Preparing for a Contested Custody Case

Spend as much time as possible with your child/children.

IMPORTANT: If possible, do not move out of the family residence until a temporary order stipulating significant  parenting time with your child/children is in place.

Since the courts desire to do what is in the best interest of children, often in a temporary orders hearing the judge will opt for keeping the child/children’s living arrangements consistent with their most recent experience. Make sure your child/children’s most recent schedule includes plenty of time with you. 

In highly contested cases it may take more than a year to establish a permanent parenting plan.  The courts, and if necessary a CFI/PRE, tend to view maintaining the status quo as beneficial to the child/children. It is very important that you maintain consistent and significant parenting time with your child/children.  

Encourage a healthy relationship between your child/children and the other parent.

IMPORTANT:  Never alienate your child/children against the other parent.  The courts view alienation as severely detrimental to children.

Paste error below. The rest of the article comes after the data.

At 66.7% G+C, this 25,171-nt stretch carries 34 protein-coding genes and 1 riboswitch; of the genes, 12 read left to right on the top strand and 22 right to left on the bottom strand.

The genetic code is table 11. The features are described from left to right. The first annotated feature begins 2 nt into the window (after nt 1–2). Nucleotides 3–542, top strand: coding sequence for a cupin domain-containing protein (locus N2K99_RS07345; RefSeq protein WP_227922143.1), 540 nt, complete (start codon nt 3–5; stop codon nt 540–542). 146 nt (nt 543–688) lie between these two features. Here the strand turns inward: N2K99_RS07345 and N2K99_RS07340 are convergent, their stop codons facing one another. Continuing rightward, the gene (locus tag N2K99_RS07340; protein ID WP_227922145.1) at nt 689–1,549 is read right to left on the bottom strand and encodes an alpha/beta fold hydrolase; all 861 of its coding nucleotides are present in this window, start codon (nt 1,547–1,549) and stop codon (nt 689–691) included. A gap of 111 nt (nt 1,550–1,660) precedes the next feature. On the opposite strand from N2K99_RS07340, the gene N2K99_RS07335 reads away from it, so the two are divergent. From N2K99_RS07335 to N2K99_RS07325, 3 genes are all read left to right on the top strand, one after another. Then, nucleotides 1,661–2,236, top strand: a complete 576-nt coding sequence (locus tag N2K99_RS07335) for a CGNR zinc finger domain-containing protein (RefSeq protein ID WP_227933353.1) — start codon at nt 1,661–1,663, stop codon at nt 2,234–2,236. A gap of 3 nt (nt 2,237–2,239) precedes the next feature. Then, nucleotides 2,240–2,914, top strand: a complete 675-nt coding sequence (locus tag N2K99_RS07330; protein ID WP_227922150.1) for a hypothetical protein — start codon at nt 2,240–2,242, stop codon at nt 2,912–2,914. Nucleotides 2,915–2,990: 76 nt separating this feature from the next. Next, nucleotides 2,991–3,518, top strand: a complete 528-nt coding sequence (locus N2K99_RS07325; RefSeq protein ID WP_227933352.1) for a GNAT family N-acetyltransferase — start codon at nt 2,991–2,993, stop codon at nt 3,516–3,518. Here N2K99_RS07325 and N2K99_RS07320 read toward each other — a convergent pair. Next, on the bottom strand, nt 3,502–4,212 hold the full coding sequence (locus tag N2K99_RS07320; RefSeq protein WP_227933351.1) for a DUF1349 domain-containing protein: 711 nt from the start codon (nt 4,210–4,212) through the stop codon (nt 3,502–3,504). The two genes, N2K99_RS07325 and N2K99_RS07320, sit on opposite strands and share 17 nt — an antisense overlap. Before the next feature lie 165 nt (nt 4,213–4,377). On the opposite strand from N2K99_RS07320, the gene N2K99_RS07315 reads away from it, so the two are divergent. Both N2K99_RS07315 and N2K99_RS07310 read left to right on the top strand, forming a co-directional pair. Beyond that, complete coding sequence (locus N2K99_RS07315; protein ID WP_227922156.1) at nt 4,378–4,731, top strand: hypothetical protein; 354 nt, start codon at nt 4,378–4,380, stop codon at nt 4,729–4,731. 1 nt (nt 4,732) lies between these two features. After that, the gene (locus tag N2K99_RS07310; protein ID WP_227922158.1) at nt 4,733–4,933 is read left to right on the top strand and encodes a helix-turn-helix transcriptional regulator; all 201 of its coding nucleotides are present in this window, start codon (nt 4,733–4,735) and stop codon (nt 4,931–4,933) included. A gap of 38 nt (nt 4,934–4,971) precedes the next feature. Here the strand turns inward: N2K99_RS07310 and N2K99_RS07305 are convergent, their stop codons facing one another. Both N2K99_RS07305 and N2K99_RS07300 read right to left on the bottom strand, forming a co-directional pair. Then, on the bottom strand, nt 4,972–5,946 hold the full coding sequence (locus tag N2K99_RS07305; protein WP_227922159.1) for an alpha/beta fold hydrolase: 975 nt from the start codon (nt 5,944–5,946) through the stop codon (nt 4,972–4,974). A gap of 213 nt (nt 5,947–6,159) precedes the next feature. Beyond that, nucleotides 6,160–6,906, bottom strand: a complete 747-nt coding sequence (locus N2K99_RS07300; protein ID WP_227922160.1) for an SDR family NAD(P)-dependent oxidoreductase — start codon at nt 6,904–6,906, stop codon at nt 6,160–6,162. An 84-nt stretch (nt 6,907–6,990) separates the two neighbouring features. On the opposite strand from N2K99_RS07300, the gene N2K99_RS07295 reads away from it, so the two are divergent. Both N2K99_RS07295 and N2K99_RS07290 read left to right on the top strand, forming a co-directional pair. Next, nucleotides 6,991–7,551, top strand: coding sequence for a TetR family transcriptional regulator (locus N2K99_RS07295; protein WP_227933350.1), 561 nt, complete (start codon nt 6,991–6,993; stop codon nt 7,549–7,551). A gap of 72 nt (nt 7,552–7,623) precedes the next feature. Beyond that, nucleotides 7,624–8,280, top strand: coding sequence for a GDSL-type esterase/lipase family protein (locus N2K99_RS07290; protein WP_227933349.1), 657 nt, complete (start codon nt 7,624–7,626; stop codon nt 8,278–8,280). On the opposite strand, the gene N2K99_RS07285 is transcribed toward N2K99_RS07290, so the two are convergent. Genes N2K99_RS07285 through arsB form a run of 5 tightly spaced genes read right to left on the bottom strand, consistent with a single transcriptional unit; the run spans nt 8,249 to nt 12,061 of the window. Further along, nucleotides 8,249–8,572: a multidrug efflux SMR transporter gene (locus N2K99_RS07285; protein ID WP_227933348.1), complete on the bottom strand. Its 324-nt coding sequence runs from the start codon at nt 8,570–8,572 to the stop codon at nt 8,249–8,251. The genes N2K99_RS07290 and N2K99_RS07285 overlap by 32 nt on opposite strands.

You should not attempt to restrict or impair the other parent’s parenting time without a very good reason. The court will not require supervised visitation unless they find that a child is in physical or emotional danger from the other parent.  

Colorado family law stipulates that the court should look at placing the minor child/children with the parent that will do the most to ensure the child/children’s healthy relationship with the other parent. The courts, and if necessary a CFI/pre, will be looking for a parent that encourages their child/children’s positive relationship with the other parent. You will pay a huge price for trying to alienate your child/children against the other parent.

Help your attorney help you!

IMPORTANT:  The judge must order what he/she believes is in the best interest of your children.  Together we must show the judge that your plan is in the best interest of your child/children.  

In order to build the strongest case possible, your attorney needs as much information about you, your values, and your parenting history as possible. Please take the time to prepare thoughtful answers to the questions on the following pages. 

Thank you in advance for spending your time on these topics. Your effort and honesty in completing these questions will greatly impact our ability to advocate successfully for what you most value.

Preparing for a Contested Custody Case